By far the most bizarre of our trips was our encounter with Col Gaddaffi.  We had arrived on a Saturday for a scheduled Sunday appointment with the “Leader” as he was fondly called in all of Libya.  At breakfast the next morning, officials from the President’s office came for us, politely chauffeured us to the airport and flew us out without prior knowledge of our destination, to Benghazi, for what we were assured was to be a prompt interview with Col. Gaddaffi…  With the private jet that flew us neatly parked at a nearby aerodrome, we ended up spending three days in Benghazi, in near seclusion, without our bags or change of clothing….

The publisher never accompanied me to another interview!

Upon completion of his one year sabbatical, Ibru brought a lot of pressure to bear in Ogunbiyi and subsequently appointed him Controller, Office of the Publisher in 1985.  In a manner of speaking, he became something of the Chief of Staff to the Publisher.  Not long after, he was elevated to the Board of Directors as Executive Director, Public Affairs and Marketing from January 1986 to February 1989.  In this capacity, he superintended over the Circulation, Transport and Advertisement Departments, the commercial and operational tripod of the newspaper.

On March 1, 1989 Ogunbiyi was appointed Managing Director of the Daily Times of Nigeria Plc, to replace Olusegun Osoba, who had just completed a five year stint on the job.

If Ogunbiyi’s six year sojourn in The Guardian enabled him to learn the ropes of newspaper administration and management, his appointment as Chief Executive of the Daily Times was an opportunity to put into practice the aggregate experience garnered and the lessons learnt.  It has indeed been argued that there is perhaps no chief executive of the Daily Times, after the iconic Alhaji Babatunde Jose, who impacted as much on the organisation, as Yemi Ogunbiyi.

The Daily Times of Nigeria Plc was a humongous conglomerate with almost a dozen diverse subsidiaries, notably: Times Publications Division, TPD, (Publisher of the Daily Times and a host of other publications); Nigerpack Ltd; Times Press Ltd; Times Books Ltd; Times Leisure Services Ltd, (organisers of the annual Miss Nigeria Beauty Pageant); Naira Investments; Naira Properties Ltd; Pilgrims Books Ltd and Times Journalism Institute, TJI.  The organisation equally owned 80% stakes in the London based West Africa Magazine, which had a complement of Nigerian and foreign personnel alike.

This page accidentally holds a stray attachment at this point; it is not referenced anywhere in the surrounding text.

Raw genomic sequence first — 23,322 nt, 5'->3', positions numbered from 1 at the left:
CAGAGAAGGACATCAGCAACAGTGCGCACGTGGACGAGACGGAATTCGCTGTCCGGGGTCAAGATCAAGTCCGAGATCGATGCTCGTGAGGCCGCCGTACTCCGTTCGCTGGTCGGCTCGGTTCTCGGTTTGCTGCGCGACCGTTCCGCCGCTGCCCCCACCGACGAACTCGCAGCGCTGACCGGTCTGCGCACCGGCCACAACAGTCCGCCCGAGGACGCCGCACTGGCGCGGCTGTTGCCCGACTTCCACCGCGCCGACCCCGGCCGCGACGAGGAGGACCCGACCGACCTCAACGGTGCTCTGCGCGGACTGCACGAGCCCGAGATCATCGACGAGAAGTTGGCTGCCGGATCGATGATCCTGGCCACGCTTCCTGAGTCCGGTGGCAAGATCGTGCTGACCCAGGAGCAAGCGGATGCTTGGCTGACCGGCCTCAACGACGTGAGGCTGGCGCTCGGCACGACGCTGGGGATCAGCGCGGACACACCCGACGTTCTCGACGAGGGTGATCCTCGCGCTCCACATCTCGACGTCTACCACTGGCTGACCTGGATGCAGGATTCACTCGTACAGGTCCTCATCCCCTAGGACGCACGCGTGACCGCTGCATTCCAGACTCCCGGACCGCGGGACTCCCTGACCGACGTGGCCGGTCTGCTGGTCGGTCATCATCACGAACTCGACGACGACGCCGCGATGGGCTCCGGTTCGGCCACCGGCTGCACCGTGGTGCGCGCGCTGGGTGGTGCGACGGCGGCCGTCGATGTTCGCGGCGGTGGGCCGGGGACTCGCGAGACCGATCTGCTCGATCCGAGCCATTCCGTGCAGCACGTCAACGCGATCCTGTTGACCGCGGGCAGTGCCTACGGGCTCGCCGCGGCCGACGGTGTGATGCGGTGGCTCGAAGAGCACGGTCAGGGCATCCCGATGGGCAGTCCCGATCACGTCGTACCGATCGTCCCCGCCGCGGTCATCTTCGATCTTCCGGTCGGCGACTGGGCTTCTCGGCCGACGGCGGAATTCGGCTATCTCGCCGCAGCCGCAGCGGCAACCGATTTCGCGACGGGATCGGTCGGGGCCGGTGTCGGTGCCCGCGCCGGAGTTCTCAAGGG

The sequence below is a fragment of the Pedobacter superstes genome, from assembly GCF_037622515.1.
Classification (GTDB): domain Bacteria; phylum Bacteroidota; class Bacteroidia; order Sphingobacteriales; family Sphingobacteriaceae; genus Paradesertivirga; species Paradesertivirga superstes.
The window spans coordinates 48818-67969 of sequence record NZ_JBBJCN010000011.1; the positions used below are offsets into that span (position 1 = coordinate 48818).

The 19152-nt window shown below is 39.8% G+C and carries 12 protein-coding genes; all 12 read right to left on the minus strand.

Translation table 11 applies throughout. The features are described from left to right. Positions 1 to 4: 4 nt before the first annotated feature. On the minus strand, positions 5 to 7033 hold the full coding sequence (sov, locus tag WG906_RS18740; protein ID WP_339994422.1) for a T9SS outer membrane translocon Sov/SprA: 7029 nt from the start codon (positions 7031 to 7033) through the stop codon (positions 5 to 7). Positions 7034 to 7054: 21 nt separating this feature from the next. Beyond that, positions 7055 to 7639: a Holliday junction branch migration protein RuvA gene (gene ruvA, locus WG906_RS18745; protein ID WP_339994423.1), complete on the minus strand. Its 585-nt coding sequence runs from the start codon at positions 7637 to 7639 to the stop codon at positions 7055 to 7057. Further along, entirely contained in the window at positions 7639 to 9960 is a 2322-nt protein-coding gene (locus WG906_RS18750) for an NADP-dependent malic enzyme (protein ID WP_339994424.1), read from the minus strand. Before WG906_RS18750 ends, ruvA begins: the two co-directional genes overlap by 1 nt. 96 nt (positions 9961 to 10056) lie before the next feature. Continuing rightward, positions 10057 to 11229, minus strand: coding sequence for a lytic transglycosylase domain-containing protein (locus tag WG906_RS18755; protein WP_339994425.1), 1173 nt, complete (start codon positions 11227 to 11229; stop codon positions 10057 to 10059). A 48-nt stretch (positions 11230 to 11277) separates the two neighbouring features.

Chambers Twentieth Century Dictionary defines a Shaft among others, as a “rotating rod that transmits motion”.  If Ogunbiyi’s longstanding nickname was thought to be just another alias, his exertions at the Daily Times lent credence to the appropriateness of the name, as he proved to be the engine room that drove development in the organisation.

Niyi Osundare’s impressions of the Times before the Ogunbiyi era in the Daily Times as espoused in Dialogue With My Country, (2011), was extremely scathing.  In his essay titled: The Ogunbiyi Phenomenon, Osundare says:

I stopped reading the Times in June 1980 (yes,  I am very sure of the date!)  I stopped because what before then was the undisputed flagship of Nigerian print journalism had sunk to such an abysmal level of sycophancy and depravity that is soiled even the hands of groundnut sellers whose unpleasant job it was to use its unsold bundles to wrap their ware.  Truth rapidly took on a pale, partisan hue.  The Times became a pamphlet in which the time-serving gladiators and opportunists of the Second Republic daily stroked their afflicted egos.  Rational thought and a genuinely national discourse took leave of its pages.  Obituary advertisements took over, bringing in tons of cheap naira, but systematically killing our national dialogue.  What used to be a national dialogue became a national insult. (103)